Lysosomes


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Lysosomes

 

structures in animal and plant cells, 0.25–0.50 microns in size, that contain about 40 enzymes capable of decomposing (lysing) proteins, nucleic acids, polysaccharides, and lipids.

Lysosomes were discovered in 1955 by the Belgian biochemist C. De Duve. They are characterized principally by the presence of enzymes of the acid hydrolase group and by a single-layered lipoprotein membrane that protects the compounds in the cell from the destructive action of the lysosomal enzymes. There are two main types of lysosomes: primary lysosomes, which serve as receptacles for enzymes but are not involved in intracellular digestion; and secondary lysosomes, which are associated with the lytic processes. Secondary lysosomes form by the merger of primary lysosomes with vacuoles containing material used for digestion. They include cytolysosomes, in which the cell components proper are digested—a process called autophagy.

Figure 1. Diagram of development of primary and secondary lysosomes: (1) granular endoplasmic reticulum, (2) Golgl complex, (3) primary lysosomes, (4) plasma membrane, (5) formation of pinocytic vesicle, (6) formation of phagocytic vesicle, (7) food vacuole, (8) cytolysosome, (9) nucleus

It is thought that the membranes of lysosomes either form specially or form from the endoplasmic reticulum or the Golgi complex. The synthesis of lysosomal enzymes probably occurs in what is called the intracellular conveyor system: ribosome— endoplasmic reticulum—Golgi complex.

Lysosomes have digestive, protective, and excretory functions in the cell. Their role in intracellular digestion is especially pronounced in cells capable of pinocytosis and phagocytosis. Lysosomes also play a role in a number of physiological processes requiring the lysis of cell structures, such as the postpartum involution of the uterus; the protection of the cell from bacteria, foreign bodies, and chemical substances; inflammatory and immunological reactions; and dystrophy and necrosis. The development of systemic lupus erythematosus, rheumatism, rheumatoid arthritis, a number of diseases of the liver and kidneys, and malignant neoplasms is associated with the action of lysosomal factors.

REFERENCES

Znachenie lizosom ν fiziologicheskikh i patologicheskikh protsessakh. Moscow, 1968.
Allison, E. “Lizosomy i bolezni.” In the anthology Molekuly i kletki, fasc. 4. Moscow, 1969. Pages 196–213. (Translated from English.)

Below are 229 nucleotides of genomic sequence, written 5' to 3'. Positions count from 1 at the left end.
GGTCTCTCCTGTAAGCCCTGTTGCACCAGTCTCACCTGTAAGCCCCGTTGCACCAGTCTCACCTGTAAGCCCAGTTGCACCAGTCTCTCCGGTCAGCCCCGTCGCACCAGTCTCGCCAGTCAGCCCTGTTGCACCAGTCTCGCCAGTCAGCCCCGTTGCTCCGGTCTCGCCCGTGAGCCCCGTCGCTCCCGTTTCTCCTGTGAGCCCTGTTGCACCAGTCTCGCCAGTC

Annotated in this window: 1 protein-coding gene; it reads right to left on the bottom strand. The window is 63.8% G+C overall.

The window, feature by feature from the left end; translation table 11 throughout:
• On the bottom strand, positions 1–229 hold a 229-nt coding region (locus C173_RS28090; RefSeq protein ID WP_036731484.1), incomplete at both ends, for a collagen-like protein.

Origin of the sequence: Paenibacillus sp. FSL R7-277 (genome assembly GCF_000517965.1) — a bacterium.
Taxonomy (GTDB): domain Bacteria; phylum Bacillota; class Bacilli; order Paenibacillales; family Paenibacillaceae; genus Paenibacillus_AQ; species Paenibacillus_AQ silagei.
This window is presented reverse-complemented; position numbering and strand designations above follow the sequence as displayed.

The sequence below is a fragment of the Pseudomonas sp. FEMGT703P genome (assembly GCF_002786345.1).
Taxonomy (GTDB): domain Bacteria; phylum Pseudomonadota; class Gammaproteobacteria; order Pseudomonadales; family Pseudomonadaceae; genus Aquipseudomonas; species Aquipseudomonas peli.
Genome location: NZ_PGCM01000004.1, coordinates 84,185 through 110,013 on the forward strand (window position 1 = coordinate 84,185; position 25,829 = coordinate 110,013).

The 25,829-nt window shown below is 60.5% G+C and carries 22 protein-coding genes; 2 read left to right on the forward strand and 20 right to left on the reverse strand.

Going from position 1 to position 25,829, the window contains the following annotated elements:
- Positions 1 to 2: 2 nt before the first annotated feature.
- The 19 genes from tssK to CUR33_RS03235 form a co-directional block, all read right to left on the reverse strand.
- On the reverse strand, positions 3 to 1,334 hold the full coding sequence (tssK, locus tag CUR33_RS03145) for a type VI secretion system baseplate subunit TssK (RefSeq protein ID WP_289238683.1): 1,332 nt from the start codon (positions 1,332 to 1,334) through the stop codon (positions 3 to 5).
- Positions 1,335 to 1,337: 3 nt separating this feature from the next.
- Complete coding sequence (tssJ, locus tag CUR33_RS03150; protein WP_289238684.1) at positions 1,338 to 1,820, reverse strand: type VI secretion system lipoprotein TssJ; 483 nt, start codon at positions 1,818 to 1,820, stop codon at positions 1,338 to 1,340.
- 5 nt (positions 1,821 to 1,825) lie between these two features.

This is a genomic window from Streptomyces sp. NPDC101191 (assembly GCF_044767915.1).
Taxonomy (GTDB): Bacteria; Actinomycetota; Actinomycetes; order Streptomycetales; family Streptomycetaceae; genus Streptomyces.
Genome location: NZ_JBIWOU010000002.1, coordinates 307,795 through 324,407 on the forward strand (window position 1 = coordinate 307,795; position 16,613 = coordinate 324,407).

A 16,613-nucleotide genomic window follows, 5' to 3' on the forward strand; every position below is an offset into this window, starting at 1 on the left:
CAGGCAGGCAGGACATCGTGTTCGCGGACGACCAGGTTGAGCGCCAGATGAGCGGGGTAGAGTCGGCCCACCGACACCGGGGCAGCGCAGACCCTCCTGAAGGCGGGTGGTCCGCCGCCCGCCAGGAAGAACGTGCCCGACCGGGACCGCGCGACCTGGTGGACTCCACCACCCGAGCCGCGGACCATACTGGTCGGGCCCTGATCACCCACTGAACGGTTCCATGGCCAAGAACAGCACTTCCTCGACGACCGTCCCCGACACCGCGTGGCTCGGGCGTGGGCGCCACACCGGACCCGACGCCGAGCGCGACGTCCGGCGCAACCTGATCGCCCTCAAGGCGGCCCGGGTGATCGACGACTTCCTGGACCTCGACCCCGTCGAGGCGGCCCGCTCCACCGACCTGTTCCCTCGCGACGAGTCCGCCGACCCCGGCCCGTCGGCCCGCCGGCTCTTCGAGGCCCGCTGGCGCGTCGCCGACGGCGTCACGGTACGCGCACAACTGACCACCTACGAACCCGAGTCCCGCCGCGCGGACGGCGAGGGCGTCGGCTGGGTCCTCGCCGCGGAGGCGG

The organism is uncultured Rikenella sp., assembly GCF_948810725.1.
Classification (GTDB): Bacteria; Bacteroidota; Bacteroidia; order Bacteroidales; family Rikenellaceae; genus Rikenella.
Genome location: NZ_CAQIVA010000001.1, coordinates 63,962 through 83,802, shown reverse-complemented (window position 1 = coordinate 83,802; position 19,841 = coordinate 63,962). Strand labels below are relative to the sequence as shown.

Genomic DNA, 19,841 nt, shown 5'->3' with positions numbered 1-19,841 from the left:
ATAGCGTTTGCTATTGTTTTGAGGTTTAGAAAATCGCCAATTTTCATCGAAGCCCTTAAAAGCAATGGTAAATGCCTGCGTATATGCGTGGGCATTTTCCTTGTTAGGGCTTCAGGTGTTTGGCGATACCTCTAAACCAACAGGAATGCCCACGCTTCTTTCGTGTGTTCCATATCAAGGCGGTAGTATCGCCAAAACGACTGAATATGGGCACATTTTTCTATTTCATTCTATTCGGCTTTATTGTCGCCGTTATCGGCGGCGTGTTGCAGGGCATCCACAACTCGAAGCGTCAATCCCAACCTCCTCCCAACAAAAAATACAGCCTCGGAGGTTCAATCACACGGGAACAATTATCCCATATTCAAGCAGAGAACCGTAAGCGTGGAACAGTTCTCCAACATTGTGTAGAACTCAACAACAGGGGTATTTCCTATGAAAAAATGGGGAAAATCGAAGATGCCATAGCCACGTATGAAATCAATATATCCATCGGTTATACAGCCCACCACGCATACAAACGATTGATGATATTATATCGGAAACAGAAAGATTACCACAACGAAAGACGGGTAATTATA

Alov, I. A., A. I. Braude, and M. E. Aspiz. “Lizosomy.” In their book Osnovy funktsional’noi morfologii kletki, 2nd ed. Moscow, 1969. Pages 133–42.
Aspiz, M. E., and M. A. Starosvetskaia. “Lizosomy.” In Itogi nauki: Seriia Biologiia: Tsitologiia, Obshchaia genetika, Genetika cheloveka, 1970. Moscow, 1971. Pages 71–101.
M. E. ASPIZ
References in periodicals archive ?
Effects of Alcohol Consumption on the Lysosomes. Strong evidence suggests that alcohol consumption can alter the activities of lysosomes.
Once this had occurred, lysosomes were sent back toward the nucleus, mTOR was activated by RHEB, and cellular processes were switched back on.
In this regard, in a PD model involving overexpression of an aggregation-prone asynuclein and of TPPP/p25a, a microtubule-binding protein involved in [alpha]-synuclein-aggregate formation, [alpha]-synuclein was localized to autophagosomes since it colocalized with autophagy markers LC3 and p62/SQSTM1, but these autophagosomes did not fuse with lysosomes. This study showed that TPPP/p25a impaired autophagic flux at the lysosomal fusion level and induced [alpha]-synuclein secretion, similarly to autophagic-flux inhibitor treatment.
Specifically, Rab5 regulates early endosome uptake and fusion; Rab7 is required for initiation of early-to-late endosome transition, facilitation of late endosome maturation, and crosstalk between endosomes and autophagosomes.[10] Activation of Rab5 contributes to APP-induced axonal blockage,[11] while Rab7 knockdown blocks the fusion of autophagosomes/endosomes with lysosomes.[12] Abnormal expression of Rabs has been observed in some neurodegenerative disorders, such as Charcot-Marie-Tooth type 2B, dementia with Lewy bodies, mild cognitive impairment, and AD;[13],[14] however, the mechanisms by which Rabs participate in EAL pathway dysregulation in AD have yet to be elucidated.
'The lipid part was necessary to be able to pass through membranes in the cell so that it could end up in phagosomes and lysosomes,' says Buter.
"It's been long known that these modifications happen in long-lived proteins, but no one has ever looked at whether these modifications could prevent the lysosomes from being able to break down the proteins," he said.
And in an acidic environment, lysosomes move mTOR away from the nucleus.
The process, known as autophagy, delivers the waste to cell compartments called lysosomes. These contain different types of enzymes for digesting and breaking down the various materials.
The findings showed that the common over-the-counter medication decreases amyloid plaque, major signs of Alzheimer's disease, pathology in mice by stimulating lysosomes, the component of animal cells that help clear cellular debris.
However, it has been found that a link between aspirin and Alzheimer's disease decreases amyloid plaque pathology in mice by stimulating lysosomes.